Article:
Is No Home Record the cumulative result of all these life changes and subsequent creative pursuits? While it does seem to perfectly reflect the zeitgeist, it also represents a personal evolution, bringing all aspects of Gordon’s multidisciplinary creativity together under one roof. Her preferred minimalist aesthetic—which permeates both her visual art and much of her bass playing in Sonic Youth—is adeptly channeled into the sparsely layered songwriting on No Home Record, a title that takes its cue from influential French-Belgian avant-garde director Chantal Akerman’s film, No Home Movie. Interestingly, whether it’s an intentional connection to the film or not, there’s a visual, cinematic element to the record as much as there is an aural one. There’s also an interesting collision of past musical influences, contemporary production paradigms, and present-day social observations on No Home Record. Songs like “Hungry Baby” draw on proto-punk elements of the Stooges, while “Cookie Butter” comingles with hip-hop, using the insistent nature of the tune’s drum loop to maximum effect. “Air BnB” melds Arto Lindsay/DNA-style noise-rock and guitar histrionics with lyrics inspired by a fascination with the bourgeois aesthetic of Airbnb listings. As Elaine Kahn writes in No Home Record’s liner notes:
“Despite the exhaustive nature of her résumé, the most reliable aspect of Gordon’s music may be its resistance to formula. Songs discover themselves as they unspool, each one performing a test of the medium’s possibilities and limits. Her command is astonishing, but Gordon’s artistic curiosity remains the guiding force behind her music.”
There are other collaborators on No Home Record, including Shawn Everett (Jim James, Alabama Shakes) and Jake Meginsky (L’appel Du Vide), but Raisen deftly curates it all, creating a continuity between the songs that contributes to the album’s storytelling scope. PG caught up with Gordon while she was on vacation, shortly after an appearance at the Warhol Museum for the conclusion of her Lo-Fi Glamour exhibit. The conversation was candid yet contemplated, sparse but revelatory, and occasionally interrupted by a bit of laughter.
Tidbit: No Home Record’s title is a nod to French-Belgian director Chantal Akerman’s No Home Movie, a 2015 documentary about Akerman’s mother, who was an Auschwitz survivor.
How did your No Home Record collaborations with Justin Raisen work? Did you give him material to work with beforehand, or were you crafting the songs together in the studio?
In some instances, I gave him materials to see what he would do, and then, on other songs, we built them in the studio. Before I actually thought I could work with him, I worked with Shawn Everett, another super-busy dude who kind of fit me in on his day off. Then, as it turned out, Justin had some time so we just kind of worked it that way. I’d never worked with a producer that way, so that was kind of interesting to me.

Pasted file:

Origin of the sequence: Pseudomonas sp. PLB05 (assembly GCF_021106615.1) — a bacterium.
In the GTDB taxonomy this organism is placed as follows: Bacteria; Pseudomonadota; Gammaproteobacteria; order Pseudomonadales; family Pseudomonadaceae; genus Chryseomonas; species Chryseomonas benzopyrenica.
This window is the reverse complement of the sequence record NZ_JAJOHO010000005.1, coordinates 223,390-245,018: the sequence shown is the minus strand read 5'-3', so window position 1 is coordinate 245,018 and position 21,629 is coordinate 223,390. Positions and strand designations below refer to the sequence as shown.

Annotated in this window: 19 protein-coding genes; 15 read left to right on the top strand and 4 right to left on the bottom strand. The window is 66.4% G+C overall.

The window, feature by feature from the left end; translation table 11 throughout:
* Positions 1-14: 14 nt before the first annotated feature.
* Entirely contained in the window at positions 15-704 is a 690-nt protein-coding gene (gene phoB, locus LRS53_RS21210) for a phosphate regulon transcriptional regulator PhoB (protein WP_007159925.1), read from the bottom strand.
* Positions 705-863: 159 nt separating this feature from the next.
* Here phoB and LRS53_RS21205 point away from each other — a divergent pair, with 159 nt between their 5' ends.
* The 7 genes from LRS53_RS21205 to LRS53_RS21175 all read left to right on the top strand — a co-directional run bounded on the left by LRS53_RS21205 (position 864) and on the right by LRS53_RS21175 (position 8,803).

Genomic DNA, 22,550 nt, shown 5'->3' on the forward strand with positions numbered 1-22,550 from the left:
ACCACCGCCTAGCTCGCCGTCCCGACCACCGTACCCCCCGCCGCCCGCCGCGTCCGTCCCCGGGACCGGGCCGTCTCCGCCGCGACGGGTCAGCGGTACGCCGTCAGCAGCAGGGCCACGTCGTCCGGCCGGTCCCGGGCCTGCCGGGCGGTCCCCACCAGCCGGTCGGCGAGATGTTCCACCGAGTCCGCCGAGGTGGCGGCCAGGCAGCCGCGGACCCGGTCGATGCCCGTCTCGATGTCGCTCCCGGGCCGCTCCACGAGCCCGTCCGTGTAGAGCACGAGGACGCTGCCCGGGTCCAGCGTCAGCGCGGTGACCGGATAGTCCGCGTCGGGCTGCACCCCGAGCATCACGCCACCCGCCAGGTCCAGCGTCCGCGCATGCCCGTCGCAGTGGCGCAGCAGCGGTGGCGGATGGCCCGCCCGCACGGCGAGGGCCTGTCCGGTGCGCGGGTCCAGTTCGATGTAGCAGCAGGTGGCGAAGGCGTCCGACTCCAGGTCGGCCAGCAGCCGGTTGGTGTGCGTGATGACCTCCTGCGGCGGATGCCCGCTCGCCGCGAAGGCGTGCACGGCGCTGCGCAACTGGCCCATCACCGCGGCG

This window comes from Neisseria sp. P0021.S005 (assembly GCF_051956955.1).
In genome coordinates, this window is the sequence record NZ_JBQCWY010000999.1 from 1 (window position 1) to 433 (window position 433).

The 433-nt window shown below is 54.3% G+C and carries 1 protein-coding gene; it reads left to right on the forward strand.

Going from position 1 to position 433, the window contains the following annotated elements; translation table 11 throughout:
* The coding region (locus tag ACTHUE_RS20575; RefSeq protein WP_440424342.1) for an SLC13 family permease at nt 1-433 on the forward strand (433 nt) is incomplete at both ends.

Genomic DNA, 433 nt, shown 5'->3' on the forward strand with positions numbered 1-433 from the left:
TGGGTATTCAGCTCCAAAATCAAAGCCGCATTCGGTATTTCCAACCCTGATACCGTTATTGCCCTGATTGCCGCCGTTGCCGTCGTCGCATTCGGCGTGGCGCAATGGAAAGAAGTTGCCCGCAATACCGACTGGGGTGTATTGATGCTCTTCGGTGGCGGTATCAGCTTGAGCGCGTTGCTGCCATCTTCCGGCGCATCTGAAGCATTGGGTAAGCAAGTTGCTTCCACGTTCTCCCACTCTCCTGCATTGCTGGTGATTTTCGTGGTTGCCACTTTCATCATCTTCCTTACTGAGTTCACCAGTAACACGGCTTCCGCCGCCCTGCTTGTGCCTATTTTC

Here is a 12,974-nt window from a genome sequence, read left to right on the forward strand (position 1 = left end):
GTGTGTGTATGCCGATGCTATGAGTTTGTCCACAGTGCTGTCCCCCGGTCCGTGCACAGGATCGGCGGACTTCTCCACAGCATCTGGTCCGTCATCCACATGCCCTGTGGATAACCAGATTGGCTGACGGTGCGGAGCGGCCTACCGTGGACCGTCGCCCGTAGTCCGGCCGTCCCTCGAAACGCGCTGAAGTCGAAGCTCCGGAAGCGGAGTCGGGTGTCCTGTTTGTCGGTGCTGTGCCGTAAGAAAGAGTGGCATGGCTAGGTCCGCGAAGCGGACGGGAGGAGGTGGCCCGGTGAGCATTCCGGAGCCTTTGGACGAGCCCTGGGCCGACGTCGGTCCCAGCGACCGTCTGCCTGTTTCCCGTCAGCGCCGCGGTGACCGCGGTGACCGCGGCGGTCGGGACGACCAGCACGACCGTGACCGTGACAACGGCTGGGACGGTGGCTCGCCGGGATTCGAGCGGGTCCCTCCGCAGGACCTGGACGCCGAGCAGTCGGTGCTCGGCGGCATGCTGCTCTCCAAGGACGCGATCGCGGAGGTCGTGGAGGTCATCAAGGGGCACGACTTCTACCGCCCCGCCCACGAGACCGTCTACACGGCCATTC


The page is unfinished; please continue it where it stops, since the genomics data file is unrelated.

Your songs often sound somewhat improvised. How do you manage to maintain the spontaneity of your style within the structure of what a recording studio offers, or maybe even demands?
Well, a lot of it was improvised in the studio, but there are some things that are more straightforward. Pretty much every song was different. There are a couple songs where I recorded stuff at another studio and then sent it to Justin, like “Sketch Artist” and “Get Yr Life Back.”
Do the songs ultimately turn out the way you envision them, or do they morph as you navigate your way through the recording process?
I think “Sketch Artist” is probably the most different from what it started out as. But “Air BnB,” that was something that was an homage to Arto Lindsay’s guitar playing. So I’d play Justin different no wave songs to get the sense of rhythm that I was looking for, and he would have somebody play the drums, and then I did the guitar and then the vocals—maybe the bass would be last. They were all different.
“Cookie Butter” has a really cool groove to it. Did you come up with that?
“Cookie Butter,” which I did with Shawn, was based around a ’70s drum machine I borrowed from [Beastie Boys engineer] Mario Caldato Jr. I’d been fooling around at my house with that, adding guitar loops and stuff. I took that over to Shawn and we got good sounds for one of the rhythms and laid that down. Then I just had this idea of a two-part structure, and on the second part I just went for it on guitar—and maybe I did a second take of it. So it was kind of improvised—it starts out that way, but then gets kind of reined in or structured.
Gordon manipulates her Jazzmaster with a metal bar while playing with Sonic Youth at Austin City Limits in 2010. Photo by Jim Bennett
There’s a part in “Cookie Butter,” about four minutes in, that really captures a mood or atmosphere. It’s a quality that often permeates your music. Can you talk a little bit about your approach to capturing that kind of vibe on guitar versus playing a chord progression?
I really just came up with a sound and kind of rode it, you know? So what else is new? [Laughs.] I just wanted it to be as extreme as I could make it, but also have this rhythm going. I used these [ZVEX Effects] Lo-Fi Loop Junky pedals. I have a couple of those, and the Hendrix octave divider, but just to get extreme sounds.
To what extent does being a visual artist influence your songwriting? Do song ideas come to you visually, versus say, starting with a musical idea or motif?